Wilmington, Delaware – He’s not on the ballot for mayor in Wilmington, but Joe Biden’s hometown is getting some attention as a result of his presidential candidacy.
Amid the 19 general election campaign trips to seven battleground states, Biden has spent his down time in Wilmington, a fitting backdrop for the man who ditched Washington most nights and took Amtrak home from his Senate job to be with family.
If elected, Biden would be the first president from Delaware. And Wilmington — population 70,000 — would join the list of obscure presidential homes that includes Jimmy Carter’s Plains, Georgia; George W. Bush’s ranch in Crawford, Texas; and President Trump’s Mar-a-Lago resort in Palm Beach, Florida.
“The city’s stature has been enhanced by Joe’s running,” Wilmington Mayor Mike Purzycki told CBS News. “It is still a big deal for people to see the potential next president of the United States, it kind of energizes the city being on the lookout for Joe and the caravan that follows him.”
Since June, the campaign has hosted at least 15 local stops in Delaware, offering Biden a socially-distanced venue outside of his basement studio to address national issues during the COVID-19 pandemic.
Biden’s hometown pride was most evident during the hastily-arranged, scaled-back Democratic National Convention held in Wilmington in August — when on the final night, he pulled down his black face mask with fireworks blasting overhead, and shouted “welcome to Wilmington!” from an outdoor stage. He’d just delivered his nationally-televised acceptance speech inside a room with just a few reporters watching at a downtown events center that usually holds far less prominent trade shows or conventions.
When racial justice and climate crises erupted this summer, Biden addressed the national issues from his familiar turf.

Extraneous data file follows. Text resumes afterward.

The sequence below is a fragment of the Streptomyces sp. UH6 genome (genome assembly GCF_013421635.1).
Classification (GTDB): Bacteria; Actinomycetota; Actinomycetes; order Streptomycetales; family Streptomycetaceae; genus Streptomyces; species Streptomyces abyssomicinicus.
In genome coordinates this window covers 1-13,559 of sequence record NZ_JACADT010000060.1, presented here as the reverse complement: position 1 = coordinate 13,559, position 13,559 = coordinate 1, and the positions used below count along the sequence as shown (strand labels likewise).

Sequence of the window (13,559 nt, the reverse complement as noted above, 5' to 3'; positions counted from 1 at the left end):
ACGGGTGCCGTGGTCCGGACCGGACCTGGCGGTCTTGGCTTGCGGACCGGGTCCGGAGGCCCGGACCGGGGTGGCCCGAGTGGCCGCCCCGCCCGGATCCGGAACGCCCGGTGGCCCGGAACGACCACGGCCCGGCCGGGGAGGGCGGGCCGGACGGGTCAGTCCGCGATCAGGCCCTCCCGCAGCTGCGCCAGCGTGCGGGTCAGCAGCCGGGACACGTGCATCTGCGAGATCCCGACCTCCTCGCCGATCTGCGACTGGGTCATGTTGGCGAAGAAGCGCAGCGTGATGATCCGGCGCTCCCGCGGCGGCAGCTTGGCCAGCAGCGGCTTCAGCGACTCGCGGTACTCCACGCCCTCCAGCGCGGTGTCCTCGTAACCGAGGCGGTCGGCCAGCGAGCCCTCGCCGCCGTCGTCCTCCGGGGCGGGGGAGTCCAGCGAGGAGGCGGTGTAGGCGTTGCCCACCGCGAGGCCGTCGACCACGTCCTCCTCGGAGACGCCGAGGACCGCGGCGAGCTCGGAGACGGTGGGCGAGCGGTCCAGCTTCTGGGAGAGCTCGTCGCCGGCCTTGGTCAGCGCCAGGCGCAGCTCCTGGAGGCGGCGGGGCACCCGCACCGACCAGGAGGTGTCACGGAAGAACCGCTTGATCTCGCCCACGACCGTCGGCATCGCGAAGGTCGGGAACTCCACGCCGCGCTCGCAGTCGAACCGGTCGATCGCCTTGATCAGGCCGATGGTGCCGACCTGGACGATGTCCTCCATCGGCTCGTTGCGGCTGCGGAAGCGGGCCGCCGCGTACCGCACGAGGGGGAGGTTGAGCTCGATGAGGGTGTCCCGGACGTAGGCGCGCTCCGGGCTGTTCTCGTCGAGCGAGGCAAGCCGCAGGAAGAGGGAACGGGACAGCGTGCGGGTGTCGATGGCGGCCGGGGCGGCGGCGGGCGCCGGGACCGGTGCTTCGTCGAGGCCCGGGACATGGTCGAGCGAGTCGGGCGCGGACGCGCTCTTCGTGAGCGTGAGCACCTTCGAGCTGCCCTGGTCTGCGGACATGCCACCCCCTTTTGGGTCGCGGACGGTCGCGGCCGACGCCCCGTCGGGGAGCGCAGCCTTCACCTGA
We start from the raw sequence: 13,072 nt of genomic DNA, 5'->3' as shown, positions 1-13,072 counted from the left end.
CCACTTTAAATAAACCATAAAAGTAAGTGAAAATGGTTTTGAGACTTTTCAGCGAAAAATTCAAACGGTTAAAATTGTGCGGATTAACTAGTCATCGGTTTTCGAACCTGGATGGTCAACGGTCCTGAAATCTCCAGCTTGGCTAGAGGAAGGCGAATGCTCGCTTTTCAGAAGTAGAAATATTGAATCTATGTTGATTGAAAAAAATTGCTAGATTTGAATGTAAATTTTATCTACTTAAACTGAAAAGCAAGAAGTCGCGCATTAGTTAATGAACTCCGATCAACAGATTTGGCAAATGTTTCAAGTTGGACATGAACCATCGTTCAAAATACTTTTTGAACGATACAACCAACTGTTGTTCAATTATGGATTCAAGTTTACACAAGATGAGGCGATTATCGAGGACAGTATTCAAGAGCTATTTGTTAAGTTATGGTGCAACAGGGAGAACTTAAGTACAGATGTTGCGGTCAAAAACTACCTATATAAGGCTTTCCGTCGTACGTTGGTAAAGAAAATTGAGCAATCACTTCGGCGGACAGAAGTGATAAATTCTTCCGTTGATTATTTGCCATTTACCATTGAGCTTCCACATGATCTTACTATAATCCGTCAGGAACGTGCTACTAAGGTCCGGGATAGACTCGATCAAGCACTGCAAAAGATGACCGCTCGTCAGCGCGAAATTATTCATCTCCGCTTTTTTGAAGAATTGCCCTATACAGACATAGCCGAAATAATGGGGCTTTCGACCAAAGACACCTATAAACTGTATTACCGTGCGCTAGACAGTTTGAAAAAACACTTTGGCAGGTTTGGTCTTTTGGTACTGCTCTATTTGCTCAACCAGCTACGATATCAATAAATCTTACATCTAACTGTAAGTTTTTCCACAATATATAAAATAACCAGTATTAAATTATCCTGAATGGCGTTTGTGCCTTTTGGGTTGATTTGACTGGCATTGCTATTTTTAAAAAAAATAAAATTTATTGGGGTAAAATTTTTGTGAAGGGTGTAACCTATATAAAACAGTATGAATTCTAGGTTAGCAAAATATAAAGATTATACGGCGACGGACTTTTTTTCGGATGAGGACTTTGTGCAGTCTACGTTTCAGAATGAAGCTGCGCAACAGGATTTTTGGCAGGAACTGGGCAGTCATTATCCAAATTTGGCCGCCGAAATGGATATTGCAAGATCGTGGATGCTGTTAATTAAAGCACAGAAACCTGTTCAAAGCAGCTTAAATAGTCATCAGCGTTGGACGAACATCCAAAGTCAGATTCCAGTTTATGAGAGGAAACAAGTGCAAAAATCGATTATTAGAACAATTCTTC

The death of George Floyd in Minneapolis in May prompted Biden’s first local, in-person campaign event, as community and religious leaders were invited to the pews of Bethel AME church in Wilmington for a frank conversation on racial equality.
On September 14, Biden chose an outdoor spot at Delaware’s Natural History Museum to address the raging wildfires in California approximately 2,900 miles away. And some local campaign venues, like the Alexis l. du Pont High School gym where Biden formally announced Senator Kamala Harris as his running mate in August, seem more logistically significant, since the school is just a few blocks from the Biden home.
At other times Biden uses these hometown campaign stops to take a trip down Memory Lane.
“This is a special place for the Biden family,” Biden said in September at the West End Neighborhood House during an economic speech. “My daughter Ashley, a social worker, was a case worker here helping young people who were aging out of foster care. When my son was the attorney general, Beau, came here, right here, to learn more about job training programs for those working toward a GED or certificate for a good paying job.”